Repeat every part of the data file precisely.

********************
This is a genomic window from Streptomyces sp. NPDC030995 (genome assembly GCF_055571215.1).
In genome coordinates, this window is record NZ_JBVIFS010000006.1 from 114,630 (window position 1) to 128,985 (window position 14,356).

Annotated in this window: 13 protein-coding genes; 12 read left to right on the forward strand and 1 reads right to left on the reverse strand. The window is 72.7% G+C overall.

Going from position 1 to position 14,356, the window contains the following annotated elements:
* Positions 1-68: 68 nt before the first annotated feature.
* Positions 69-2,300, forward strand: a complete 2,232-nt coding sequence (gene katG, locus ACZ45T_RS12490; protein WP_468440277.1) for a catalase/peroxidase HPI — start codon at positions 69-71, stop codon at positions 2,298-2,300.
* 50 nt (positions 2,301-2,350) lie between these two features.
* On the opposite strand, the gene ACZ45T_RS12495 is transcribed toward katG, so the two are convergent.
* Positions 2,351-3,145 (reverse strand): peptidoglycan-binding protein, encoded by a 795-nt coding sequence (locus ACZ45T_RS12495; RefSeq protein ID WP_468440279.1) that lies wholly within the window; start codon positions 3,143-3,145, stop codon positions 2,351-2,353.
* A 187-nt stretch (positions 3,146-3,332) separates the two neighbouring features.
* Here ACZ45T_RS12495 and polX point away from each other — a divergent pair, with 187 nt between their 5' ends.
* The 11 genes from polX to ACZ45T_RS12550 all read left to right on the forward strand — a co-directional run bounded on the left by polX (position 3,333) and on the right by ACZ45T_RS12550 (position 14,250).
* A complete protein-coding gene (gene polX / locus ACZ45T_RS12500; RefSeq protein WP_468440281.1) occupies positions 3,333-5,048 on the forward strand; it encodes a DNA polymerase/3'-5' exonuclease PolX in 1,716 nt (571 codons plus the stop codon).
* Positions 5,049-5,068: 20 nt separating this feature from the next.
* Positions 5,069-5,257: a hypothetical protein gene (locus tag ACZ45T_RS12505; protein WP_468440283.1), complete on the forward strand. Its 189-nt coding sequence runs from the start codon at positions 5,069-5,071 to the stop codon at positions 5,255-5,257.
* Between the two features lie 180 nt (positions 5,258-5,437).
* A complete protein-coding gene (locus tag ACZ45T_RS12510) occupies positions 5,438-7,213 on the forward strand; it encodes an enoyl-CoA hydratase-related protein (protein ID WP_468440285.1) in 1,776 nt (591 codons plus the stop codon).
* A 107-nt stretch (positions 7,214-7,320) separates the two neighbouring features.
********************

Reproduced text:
This is a genomic window from Streptomyces sp. NPDC030995 (genome assembly GCF_055571215.1).
In genome coordinates, this window is record NZ_JBVIFS010000006.1 from 114,630 (window position 1) to 128,985 (window position 14,356).

Annotated in this window: 13 protein-coding genes; 12 read left to right on the forward strand and 1 reads right to left on the reverse strand. The window is 72.7% G+C overall.

Going from position 1 to position 14,356, the window contains the following annotated elements:
* Positions 1-68: 68 nt before the first annotated feature.
* Positions 69-2,300, forward strand: a complete 2,232-nt coding sequence (gene katG, locus ACZ45T_RS12490; protein WP_468440277.1) for a catalase/peroxidase HPI — start codon at positions 69-71, stop codon at positions 2,298-2,300.
* 50 nt (positions 2,301-2,350) lie between these two features.
* On the opposite strand, the gene ACZ45T_RS12495 is transcribed toward katG, so the two are convergent.
* Positions 2,351-3,145 (reverse strand): peptidoglycan-binding protein, encoded by a 795-nt coding sequence (locus ACZ45T_RS12495; RefSeq protein ID WP_468440279.1) that lies wholly within the window; start codon positions 3,143-3,145, stop codon positions 2,351-2,353.
* A 187-nt stretch (positions 3,146-3,332) separates the two neighbouring features.
* Here ACZ45T_RS12495 and polX point away from each other — a divergent pair, with 187 nt between their 5' ends.
* The 11 genes from polX to ACZ45T_RS12550 all read left to right on the forward strand — a co-directional run bounded on the left by polX (position 3,333) and on the right by ACZ45T_RS12550 (position 14,250).
* A complete protein-coding gene (gene polX / locus ACZ45T_RS12500; RefSeq protein WP_468440281.1) occupies positions 3,333-5,048 on the forward strand; it encodes a DNA polymerase/3'-5' exonuclease PolX in 1,716 nt (571 codons plus the stop codon).
* Positions 5,049-5,068: 20 nt separating this feature from the next.
* Positions 5,069-5,257: a hypothetical protein gene (locus tag ACZ45T_RS12505; protein WP_468440283.1), complete on the forward strand. Its 189-nt coding sequence runs from the start codon at positions 5,069-5,071 to the stop codon at positions 5,255-5,257.
* Between the two features lie 180 nt (positions 5,258-5,437).
* A complete protein-coding gene (locus tag ACZ45T_RS12510) occupies positions 5,438-7,213 on the forward strand; it encodes an enoyl-CoA hydratase-related protein (protein ID WP_468440285.1) in 1,776 nt (591 codons plus the stop codon).
* A 107-nt stretch (positions 7,214-7,320) separates the two neighbouring features.